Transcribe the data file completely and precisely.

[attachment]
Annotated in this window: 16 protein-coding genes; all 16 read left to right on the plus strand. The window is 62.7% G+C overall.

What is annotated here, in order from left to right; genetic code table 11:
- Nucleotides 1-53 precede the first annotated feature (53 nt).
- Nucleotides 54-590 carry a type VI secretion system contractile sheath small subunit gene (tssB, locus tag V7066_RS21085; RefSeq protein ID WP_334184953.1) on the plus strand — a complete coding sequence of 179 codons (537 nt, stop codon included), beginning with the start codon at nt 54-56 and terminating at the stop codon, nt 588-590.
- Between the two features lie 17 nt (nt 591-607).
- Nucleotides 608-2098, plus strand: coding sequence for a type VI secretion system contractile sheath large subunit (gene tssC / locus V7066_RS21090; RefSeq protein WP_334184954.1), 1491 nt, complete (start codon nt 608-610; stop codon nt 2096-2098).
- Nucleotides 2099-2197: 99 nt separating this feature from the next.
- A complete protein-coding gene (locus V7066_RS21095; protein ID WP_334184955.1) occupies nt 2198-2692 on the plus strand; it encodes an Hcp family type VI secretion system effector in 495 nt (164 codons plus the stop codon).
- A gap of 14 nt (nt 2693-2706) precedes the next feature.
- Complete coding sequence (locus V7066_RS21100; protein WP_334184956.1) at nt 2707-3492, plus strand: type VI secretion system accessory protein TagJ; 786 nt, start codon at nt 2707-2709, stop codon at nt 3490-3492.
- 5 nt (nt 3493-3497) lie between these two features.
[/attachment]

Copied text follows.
Annotated in this window: 16 protein-coding genes; all 16 read left to right on the plus strand. The window is 62.7% G+C overall.

What is annotated here, in order from left to right; genetic code table 11:
- Nucleotides 1-53 precede the first annotated feature (53 nt).
- Nucleotides 54-590 carry a type VI secretion system contractile sheath small subunit gene (tssB, locus tag V7066_RS21085; RefSeq protein ID WP_334184953.1) on the plus strand — a complete coding sequence of 179 codons (537 nt, stop codon included), beginning with the start codon at nt 54-56 and terminating at the stop codon, nt 588-590.
- Between the two features lie 17 nt (nt 591-607).
- Nucleotides 608-2098, plus strand: coding sequence for a type VI secretion system contractile sheath large subunit (gene tssC / locus V7066_RS21090; RefSeq protein WP_334184954.1), 1491 nt, complete (start codon nt 608-610; stop codon nt 2096-2098).
- Nucleotides 2099-2197: 99 nt separating this feature from the next.
- A complete protein-coding gene (locus V7066_RS21095; protein ID WP_334184955.1) occupies nt 2198-2692 on the plus strand; it encodes an Hcp family type VI secretion system effector in 495 nt (164 codons plus the stop codon).
- A gap of 14 nt (nt 2693-2706) precedes the next feature.
- Complete coding sequence (locus V7066_RS21100; protein WP_334184956.1) at nt 2707-3492, plus strand: type VI secretion system accessory protein TagJ; 786 nt, start codon at nt 2707-2709, stop codon at nt 3490-3492.
- 5 nt (nt 3493-3497) lie between these two features.